Rather than “throwing out” the dubious baggage of poetic tradition like so much garbage, Robertson broadcasts it in front of her, “like sand,” and it provides traction for her passage. As Burnham argues, she has displayed “a willingness to engage with the poetic past” that “sets her work apart from many of her fellow-travellers in the avant garde, in the Kootenay School especially.” That engagement has taken many forms over the years, from her tussles with Virgil in XEclogue and Debbie: An Epic, to her re-situation of Dante, Petrarch and the conventions of the Dolce Stil Novo school in The Men, to her ongoing dialogue with Lucretius, to her richly ambivalent affair with the Romantics.

Robertson has long been fascinated by surfaces and styles, by fences and walls, by thresholds and interfaces. A key motif of Cinema of the Present is the gate. Her gates—or stiles, to employ a rather English synonym—are made of all manner of bric-a-brac, “of medium-density fibreboard, fibreglass, foam, balsa wood and copper,” “of gold, metal rods, driftwood, glass, concrete, peacock feathers, wood,” “of exit signs, metal mesh, payroll sheets, chrome walkers.” She takes whatever material she has at hand, whether it be junk or precious metal, payroll sheet or canonical text, and fashions it into art. One of my favorite of Robertson’s essays is “Rubus Armeniacus: A Common Architectural Motif in the Temperate Mesophytic Region.” Rubus Armeniacus, or the Himalayan blackberry, is an alien invasive species imported from England that has thrived on Canada’s temperate west coast. Robertson’s encomium to this sprawling cane could just as easily be a description of her methods as a writer:

In fact, the Himalayan blackberry insistently makes new hybrid architectures, weighing the ridgepoles of previously sturdy home garages and sheds into sway-backed grottoes, transforming chain link and barbed wire into undulant green fruiting walls, and sculpting from abandoned cement pilings Wordsworthian abbeys. […] Tracing a mortal palimpsest of potential surfaces in acutely compromised situations, Rubus shows us how to invent. This is the serious calling of style.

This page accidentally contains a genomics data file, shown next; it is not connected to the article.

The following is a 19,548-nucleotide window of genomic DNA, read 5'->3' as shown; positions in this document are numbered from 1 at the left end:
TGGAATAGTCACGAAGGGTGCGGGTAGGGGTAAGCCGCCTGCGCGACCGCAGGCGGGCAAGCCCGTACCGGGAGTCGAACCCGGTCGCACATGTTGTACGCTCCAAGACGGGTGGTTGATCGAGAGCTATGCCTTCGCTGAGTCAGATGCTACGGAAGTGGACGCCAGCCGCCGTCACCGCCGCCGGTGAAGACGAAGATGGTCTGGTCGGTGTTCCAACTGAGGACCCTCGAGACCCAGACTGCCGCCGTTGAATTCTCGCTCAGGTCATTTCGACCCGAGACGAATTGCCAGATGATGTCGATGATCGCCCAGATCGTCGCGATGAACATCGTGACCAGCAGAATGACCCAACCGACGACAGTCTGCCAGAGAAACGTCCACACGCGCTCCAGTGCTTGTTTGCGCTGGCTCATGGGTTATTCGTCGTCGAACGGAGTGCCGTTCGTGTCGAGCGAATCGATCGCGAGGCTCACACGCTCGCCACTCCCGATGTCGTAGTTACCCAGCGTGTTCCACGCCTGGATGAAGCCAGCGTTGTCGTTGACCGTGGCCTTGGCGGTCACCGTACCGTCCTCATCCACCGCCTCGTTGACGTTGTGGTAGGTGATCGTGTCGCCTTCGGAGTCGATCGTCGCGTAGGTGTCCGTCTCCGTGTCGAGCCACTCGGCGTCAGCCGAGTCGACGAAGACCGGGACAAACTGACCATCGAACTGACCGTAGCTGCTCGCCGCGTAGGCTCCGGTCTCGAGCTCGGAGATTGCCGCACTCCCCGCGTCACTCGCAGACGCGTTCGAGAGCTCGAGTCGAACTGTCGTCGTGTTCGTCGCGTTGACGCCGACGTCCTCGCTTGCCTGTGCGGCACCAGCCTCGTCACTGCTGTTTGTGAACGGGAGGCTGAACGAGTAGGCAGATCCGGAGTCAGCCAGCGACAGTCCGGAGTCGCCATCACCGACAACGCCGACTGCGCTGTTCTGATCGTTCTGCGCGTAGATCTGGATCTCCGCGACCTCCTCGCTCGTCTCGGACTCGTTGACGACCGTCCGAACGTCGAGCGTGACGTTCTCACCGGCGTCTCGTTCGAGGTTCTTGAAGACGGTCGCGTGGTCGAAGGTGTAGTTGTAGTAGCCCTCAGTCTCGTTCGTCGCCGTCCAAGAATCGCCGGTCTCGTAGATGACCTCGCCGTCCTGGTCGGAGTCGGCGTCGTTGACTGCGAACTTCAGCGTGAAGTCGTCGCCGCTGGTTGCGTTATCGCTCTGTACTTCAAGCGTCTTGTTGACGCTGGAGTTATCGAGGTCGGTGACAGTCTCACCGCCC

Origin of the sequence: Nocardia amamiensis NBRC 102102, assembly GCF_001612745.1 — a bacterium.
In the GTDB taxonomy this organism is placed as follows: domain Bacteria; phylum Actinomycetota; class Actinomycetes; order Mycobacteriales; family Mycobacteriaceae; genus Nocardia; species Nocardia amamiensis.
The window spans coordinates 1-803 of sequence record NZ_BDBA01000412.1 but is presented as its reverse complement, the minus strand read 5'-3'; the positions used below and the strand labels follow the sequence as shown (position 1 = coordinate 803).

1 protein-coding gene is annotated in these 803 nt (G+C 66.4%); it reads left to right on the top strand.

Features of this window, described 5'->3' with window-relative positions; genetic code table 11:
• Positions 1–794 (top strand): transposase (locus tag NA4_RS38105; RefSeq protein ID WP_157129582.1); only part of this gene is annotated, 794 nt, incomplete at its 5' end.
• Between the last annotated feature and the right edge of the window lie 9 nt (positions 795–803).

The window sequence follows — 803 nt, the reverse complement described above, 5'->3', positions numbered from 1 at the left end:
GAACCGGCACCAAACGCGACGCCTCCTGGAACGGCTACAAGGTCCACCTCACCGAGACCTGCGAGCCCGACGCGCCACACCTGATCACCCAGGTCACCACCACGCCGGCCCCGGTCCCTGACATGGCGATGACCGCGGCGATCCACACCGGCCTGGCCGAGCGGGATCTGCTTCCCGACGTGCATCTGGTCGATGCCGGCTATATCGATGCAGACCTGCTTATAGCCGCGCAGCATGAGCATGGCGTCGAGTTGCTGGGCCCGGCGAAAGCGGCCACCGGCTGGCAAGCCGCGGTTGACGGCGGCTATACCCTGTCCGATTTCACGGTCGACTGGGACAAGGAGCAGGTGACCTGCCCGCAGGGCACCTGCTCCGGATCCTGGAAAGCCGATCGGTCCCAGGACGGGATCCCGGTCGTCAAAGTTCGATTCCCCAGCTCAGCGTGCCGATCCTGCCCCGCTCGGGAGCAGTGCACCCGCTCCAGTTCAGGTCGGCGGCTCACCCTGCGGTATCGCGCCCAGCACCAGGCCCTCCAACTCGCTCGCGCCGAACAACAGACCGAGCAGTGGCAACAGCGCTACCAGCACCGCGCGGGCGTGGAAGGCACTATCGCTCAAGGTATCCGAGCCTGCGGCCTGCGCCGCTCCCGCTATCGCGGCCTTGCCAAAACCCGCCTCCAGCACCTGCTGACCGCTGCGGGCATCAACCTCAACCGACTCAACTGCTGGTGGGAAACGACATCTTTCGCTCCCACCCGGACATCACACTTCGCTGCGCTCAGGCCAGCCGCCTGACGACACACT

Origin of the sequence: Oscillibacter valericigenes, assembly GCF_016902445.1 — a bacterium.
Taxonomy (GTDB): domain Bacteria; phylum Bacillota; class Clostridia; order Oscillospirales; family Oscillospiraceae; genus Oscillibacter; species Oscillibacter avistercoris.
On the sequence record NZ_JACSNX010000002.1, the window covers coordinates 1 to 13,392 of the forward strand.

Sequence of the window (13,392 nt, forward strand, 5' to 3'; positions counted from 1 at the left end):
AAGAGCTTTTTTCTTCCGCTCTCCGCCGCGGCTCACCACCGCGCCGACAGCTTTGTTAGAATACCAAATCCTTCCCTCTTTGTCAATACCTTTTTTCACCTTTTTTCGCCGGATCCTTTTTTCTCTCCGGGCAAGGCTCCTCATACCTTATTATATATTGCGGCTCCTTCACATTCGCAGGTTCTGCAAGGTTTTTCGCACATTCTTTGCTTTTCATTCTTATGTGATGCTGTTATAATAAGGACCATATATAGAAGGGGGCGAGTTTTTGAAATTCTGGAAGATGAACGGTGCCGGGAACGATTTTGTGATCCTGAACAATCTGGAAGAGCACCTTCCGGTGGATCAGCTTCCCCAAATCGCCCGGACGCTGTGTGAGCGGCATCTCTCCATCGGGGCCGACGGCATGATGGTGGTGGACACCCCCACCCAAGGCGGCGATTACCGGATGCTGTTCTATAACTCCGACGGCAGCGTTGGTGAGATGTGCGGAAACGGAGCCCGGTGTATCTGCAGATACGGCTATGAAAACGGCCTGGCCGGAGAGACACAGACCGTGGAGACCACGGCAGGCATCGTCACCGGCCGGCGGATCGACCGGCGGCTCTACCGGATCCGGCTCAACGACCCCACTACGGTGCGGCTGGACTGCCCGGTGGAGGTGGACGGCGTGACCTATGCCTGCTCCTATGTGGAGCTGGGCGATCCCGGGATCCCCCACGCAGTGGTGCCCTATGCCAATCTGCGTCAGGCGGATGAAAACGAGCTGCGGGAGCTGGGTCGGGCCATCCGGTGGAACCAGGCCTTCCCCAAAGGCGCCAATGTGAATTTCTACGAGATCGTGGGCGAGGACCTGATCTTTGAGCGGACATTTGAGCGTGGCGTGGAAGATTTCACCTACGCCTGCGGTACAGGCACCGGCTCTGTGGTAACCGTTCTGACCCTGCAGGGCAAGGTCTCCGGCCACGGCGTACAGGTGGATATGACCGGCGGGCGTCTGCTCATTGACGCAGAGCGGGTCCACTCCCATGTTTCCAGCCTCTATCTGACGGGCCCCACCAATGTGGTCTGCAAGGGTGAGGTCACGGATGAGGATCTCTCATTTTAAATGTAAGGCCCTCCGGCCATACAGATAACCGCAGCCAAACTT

A serious calling, as Wordsworth knew well, deserves serious responses.

 


 

[1] This essay was originally undertaken for Arc Poetry Magazine, which ran an abridged version of it in the summer of 2015.

[2] An OED citation for “clinamen” led me to an 1823 passage in the letters of Thomas De Quincey, a disciple and patron of Wordsworth’s who moved into the poet’s Grasmere home in 1809. In the passage cited, De Quincey invokes the Lucretian clinamen as a means of explicating the divergence of synonymous words. One example he cites is that of “fancy” and “imagination,” which he says were gradually prepared by means of a clinamen to be more fully distinguished by Wordsworth. Another OED citation is from J.C. and A.W. Hare’s 1838 book Guesses at Truth, which is dedicated to Wordsworth. I don’t know that Robertson is acquainted with these delightful textual coincidences, and I do not wish to overstate their significance to this essay and its own guesses at truth, but they do seem germane.

[3] Originally published in the 2004 chapbook, Rousseau’s Boat.

[4] Publication order can create a false picture of compositional sequence, but Robertson informed me by email that “Face/” was written prior to “Draft,” which was later expanded and adapted into a video project, with collaborators Nathalie Stephens and Allyson Clay.

[5] From R’s Boat.

[6] In an email, Robertson informed me that she had completed the composition of Cinema in 2011.

[7] Olson was particularly strident in his bias against description: “The descriptive functions generally have to be watched, every second, in projective verse, because of their easiness, and thus their drain on the energy which composition by field allows into a poem.”

[8] Which puts into my mind the “stir and strife and life and bustle” of “the moving scene,” a phrase from “Summer Winds,” a poem by John Clare, a late Romantic heir of Wordsworth much admired, perhaps less problematically than the Bard of Rydal Mount, by Robertson, as he is by another decidedly postmodern poet, John Ashbery.

[9] A statement which corresponds beautifully with Wordsworth’s rhetorical question in the first book of The Prelude: “shall some floating thing / Upon the river point me out my course?”